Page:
Divorce is a complex and emotionally exhausting process. It requires a significant amount of patience to deal with the ups and downs of separating two lives from one another. During this process, the couple’s assets are divided between the two of them. Often times, people going through a divorce believe that their assets will be divided equally between them and their spouse. However, this is not always the case. The reality is that a contested divorce usually results in “equitable distribution,” which means that the assets are divided fairly between the two. Throughout this time, an experienced attorney can navigate the process and protect assets.
Couples who go to court to divide their assets give up their rights to a judge who does so for them. This is done by determining what is marital property and what is separate property. Marital property is assets that were acquired during the marriage or converted into both spouses’ property throughout the marriage. Assets that were acquired before the marriage are known as separate property.
Usually, marital property is equitably distributed. However, separate properties typically are not. When dividing a couple’s assets, a judge may also consider other factors regarding the financial situation of each spouse. This can include their ages, earnings, debts, liabilities, tax consequences, economic status, and more.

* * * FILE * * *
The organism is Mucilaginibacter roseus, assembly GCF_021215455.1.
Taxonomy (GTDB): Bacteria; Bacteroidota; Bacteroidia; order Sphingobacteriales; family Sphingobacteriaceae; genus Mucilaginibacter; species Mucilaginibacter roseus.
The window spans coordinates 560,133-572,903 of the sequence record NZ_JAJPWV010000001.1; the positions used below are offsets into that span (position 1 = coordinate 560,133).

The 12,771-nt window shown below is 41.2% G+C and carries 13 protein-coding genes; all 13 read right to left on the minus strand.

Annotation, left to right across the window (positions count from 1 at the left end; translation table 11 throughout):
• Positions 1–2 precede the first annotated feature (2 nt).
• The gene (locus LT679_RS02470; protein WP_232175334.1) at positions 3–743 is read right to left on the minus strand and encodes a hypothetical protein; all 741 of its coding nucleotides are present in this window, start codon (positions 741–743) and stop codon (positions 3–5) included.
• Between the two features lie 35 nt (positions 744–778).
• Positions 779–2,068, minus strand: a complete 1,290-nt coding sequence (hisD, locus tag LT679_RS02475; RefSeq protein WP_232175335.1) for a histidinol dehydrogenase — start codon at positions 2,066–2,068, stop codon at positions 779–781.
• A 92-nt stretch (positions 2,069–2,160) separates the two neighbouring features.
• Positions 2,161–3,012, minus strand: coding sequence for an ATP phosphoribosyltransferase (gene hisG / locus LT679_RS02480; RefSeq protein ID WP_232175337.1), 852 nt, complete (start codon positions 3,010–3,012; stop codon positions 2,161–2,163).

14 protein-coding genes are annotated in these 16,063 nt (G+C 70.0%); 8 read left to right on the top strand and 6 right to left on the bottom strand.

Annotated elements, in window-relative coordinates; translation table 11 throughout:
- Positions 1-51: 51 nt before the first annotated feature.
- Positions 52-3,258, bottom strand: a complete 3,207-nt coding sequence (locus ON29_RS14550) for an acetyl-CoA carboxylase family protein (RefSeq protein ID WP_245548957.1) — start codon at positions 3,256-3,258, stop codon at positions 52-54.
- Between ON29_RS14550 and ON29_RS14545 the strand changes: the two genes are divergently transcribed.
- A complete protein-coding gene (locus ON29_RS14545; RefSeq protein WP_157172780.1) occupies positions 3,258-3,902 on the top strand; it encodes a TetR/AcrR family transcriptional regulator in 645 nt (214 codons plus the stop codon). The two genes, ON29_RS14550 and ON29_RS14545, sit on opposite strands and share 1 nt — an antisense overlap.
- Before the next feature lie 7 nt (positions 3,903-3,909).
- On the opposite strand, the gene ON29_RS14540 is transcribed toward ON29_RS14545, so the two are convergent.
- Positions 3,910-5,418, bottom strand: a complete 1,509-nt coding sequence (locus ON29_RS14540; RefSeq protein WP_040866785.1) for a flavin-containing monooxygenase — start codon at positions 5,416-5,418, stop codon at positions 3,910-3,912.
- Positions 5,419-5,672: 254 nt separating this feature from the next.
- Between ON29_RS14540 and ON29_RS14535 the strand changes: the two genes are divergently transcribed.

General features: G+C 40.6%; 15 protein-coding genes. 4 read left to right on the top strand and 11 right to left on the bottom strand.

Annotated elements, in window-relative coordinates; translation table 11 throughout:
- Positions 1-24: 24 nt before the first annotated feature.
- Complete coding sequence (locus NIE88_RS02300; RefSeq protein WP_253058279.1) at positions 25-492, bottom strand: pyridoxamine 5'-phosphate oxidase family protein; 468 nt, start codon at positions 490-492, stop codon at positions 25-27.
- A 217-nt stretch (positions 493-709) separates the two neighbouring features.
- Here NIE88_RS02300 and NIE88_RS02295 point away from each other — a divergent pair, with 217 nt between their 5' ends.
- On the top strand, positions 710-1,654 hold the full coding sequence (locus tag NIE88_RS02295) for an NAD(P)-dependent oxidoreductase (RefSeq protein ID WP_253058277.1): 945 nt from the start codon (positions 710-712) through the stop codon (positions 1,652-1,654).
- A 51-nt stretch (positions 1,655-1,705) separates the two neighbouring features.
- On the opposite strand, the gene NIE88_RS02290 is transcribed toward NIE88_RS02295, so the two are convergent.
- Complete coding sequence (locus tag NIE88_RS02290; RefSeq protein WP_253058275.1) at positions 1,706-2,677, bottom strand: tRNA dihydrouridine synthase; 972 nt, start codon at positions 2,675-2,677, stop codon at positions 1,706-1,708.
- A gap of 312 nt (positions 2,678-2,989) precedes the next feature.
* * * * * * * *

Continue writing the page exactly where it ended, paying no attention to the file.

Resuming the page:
When a couple is entering a marriage, it is important to know that there are ways to protect their assets that can make a divorce simpler in the event that it occurs. One way is a prenuptial agreement that details which assets belong to each spouse in a future divorce. This can only be drafted and signed before the marriage occurs. If the couple runs a business together, they can draft a shareholder agreement to outline each spouses’ interest in the company if they divorce and need to split it amongst themselves. If the couple does not draft an agreement before they are married, they can still protect their assets with a postnuptial agreement after the marriage. This serves the same purpose as a prenuptial agreement.
Leslye M. Schlesinger serves Rockland and Westchester County with compassion and integrity. With over 30 years of experience guiding clients through matrimony law, she now focuses on helping clients avoid litigation through alternative dispute resolution, including collaborative divorce and mediation. If you need an effective and committed attorney, contact Leslye M. Schlesinger for a consultation.